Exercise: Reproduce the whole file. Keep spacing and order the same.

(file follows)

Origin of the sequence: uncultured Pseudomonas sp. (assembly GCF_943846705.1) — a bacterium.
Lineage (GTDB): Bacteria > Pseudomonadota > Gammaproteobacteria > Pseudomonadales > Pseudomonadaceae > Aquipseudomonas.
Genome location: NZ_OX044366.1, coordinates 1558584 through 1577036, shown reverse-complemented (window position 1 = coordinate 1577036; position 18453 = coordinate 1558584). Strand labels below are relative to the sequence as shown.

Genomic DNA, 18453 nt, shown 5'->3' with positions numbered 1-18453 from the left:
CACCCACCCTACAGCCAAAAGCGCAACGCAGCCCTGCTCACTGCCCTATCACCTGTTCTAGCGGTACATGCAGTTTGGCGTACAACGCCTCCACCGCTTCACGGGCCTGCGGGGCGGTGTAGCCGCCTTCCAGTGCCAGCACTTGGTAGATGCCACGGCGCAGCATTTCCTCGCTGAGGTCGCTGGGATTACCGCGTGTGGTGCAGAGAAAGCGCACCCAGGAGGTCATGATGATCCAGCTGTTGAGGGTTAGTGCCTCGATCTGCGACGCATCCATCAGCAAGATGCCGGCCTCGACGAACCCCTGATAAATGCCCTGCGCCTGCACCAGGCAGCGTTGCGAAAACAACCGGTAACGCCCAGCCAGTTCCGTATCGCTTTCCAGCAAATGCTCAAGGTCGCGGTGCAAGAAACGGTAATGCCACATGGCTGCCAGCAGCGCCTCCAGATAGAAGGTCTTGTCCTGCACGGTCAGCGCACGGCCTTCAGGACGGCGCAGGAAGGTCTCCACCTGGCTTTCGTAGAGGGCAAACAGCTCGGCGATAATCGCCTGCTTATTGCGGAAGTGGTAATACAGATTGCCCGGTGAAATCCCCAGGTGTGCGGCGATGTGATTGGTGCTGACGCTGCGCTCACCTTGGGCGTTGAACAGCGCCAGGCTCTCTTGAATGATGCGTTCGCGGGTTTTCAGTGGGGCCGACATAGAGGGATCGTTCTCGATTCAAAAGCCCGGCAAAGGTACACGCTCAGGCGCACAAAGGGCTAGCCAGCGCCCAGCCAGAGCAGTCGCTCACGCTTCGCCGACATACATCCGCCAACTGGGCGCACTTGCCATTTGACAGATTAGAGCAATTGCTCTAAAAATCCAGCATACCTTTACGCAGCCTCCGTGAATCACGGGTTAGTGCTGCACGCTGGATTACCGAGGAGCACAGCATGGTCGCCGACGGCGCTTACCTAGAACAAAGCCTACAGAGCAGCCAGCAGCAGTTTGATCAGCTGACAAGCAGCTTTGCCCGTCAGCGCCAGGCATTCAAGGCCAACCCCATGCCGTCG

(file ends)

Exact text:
Origin of the sequence: uncultured Pseudomonas sp. (assembly GCF_943846705.1) — a bacterium.
Lineage (GTDB): Bacteria > Pseudomonadota > Gammaproteobacteria > Pseudomonadales > Pseudomonadaceae > Aquipseudomonas.
Genome location: NZ_OX044366.1, coordinates 1558584 through 1577036, shown reverse-complemented (window position 1 = coordinate 1577036; position 18453 = coordinate 1558584). Strand labels below are relative to the sequence as shown.

Genomic DNA, 18453 nt, shown 5'->3' with positions numbered 1-18453 from the left:
CACCCACCCTACAGCCAAAAGCGCAACGCAGCCCTGCTCACTGCCCTATCACCTGTTCTAGCGGTACATGCAGTTTGGCGTACAACGCCTCCACCGCTTCACGGGCCTGCGGGGCGGTGTAGCCGCCTTCCAGTGCCAGCACTTGGTAGATGCCACGGCGCAGCATTTCCTCGCTGAGGTCGCTGGGATTACCGCGTGTGGTGCAGAGAAAGCGCACCCAGGAGGTCATGATGATCCAGCTGTTGAGGGTTAGTGCCTCGATCTGCGACGCATCCATCAGCAAGATGCCGGCCTCGACGAACCCCTGATAAATGCCCTGCGCCTGCACCAGGCAGCGTTGCGAAAACAACCGGTAACGCCCAGCCAGTTCCGTATCGCTTTCCAGCAAATGCTCAAGGTCGCGGTGCAAGAAACGGTAATGCCACATGGCTGCCAGCAGCGCCTCCAGATAGAAGGTCTTGTCCTGCACGGTCAGCGCACGGCCTTCAGGACGGCGCAGGAAGGTCTCCACCTGGCTTTCGTAGAGGGCAAACAGCTCGGCGATAATCGCCTGCTTATTGCGGAAGTGGTAATACAGATTGCCCGGTGAAATCCCCAGGTGTGCGGCGATGTGATTGGTGCTGACGCTGCGCTCACCTTGGGCGTTGAACAGCGCCAGGCTCTCTTGAATGATGCGTTCGCGGGTTTTCAGTGGGGCCGACATAGAGGGATCGTTCTCGATTCAAAAGCCCGGCAAAGGTACACGCTCAGGCGCACAAAGGGCTAGCCAGCGCCCAGCCAGAGCAGTCGCTCACGCTTCGCCGACATACATCCGCCAACTGGGCGCACTTGCCATTTGACAGATTAGAGCAATTGCTCTAAAAATCCAGCATACCTTTACGCAGCCTCCGTGAATCACGGGTTAGTGCTGCACGCTGGATTACCGAGGAGCACAGCATGGTCGCCGACGGCGCTTACCTAGAACAAAGCCTACAGAGCAGCCAGCAGCAGTTTGATCAGCTGACAAGCAGCTTTGCCCGTCAGCGCCAGGCATTCAAGGCCAACCCCATGCCGTCG